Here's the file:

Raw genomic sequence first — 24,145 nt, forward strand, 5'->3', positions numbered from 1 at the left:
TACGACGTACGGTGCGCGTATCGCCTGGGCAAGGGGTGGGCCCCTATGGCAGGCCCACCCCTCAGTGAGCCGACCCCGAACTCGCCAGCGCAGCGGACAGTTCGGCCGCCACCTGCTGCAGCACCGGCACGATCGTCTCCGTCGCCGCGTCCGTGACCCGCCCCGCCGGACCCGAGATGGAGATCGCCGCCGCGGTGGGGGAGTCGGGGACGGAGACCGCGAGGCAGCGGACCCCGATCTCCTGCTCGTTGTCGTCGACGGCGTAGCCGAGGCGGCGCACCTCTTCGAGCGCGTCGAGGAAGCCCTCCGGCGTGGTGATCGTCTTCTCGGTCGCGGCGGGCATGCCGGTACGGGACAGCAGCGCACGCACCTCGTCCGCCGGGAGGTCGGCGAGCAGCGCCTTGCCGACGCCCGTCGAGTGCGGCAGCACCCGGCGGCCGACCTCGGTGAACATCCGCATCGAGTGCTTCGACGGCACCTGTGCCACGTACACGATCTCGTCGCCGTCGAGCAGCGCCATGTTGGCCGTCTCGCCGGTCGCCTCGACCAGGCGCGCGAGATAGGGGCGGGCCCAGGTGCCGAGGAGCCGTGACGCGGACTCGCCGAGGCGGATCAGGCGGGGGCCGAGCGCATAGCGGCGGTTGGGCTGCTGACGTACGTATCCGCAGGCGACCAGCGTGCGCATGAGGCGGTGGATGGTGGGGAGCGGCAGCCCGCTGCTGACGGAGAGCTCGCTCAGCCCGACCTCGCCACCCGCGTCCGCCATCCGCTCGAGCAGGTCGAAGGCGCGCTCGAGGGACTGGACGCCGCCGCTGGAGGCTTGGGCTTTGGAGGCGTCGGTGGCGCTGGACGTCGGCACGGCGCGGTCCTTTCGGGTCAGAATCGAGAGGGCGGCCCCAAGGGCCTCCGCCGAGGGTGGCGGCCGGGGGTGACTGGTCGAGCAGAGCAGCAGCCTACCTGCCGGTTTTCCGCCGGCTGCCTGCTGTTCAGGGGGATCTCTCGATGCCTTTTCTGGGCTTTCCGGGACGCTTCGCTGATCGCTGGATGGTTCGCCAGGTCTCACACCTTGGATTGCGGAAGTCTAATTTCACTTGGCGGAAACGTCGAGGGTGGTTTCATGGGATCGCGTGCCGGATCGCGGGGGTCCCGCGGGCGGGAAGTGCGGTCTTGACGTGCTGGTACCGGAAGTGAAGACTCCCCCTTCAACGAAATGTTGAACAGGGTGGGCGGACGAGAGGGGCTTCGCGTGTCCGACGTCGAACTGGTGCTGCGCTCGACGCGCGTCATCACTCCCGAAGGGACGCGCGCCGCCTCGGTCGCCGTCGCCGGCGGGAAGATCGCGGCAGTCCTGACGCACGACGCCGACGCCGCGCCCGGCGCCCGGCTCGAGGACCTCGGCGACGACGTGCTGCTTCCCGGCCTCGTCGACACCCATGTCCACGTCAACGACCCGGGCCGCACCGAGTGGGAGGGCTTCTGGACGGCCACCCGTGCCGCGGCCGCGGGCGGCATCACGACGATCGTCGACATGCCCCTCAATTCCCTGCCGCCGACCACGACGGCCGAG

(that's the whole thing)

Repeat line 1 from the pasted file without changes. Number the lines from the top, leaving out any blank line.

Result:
Raw genomic sequence first — 24,145 nt, forward strand, 5'->3', positions numbered from 1 at the left: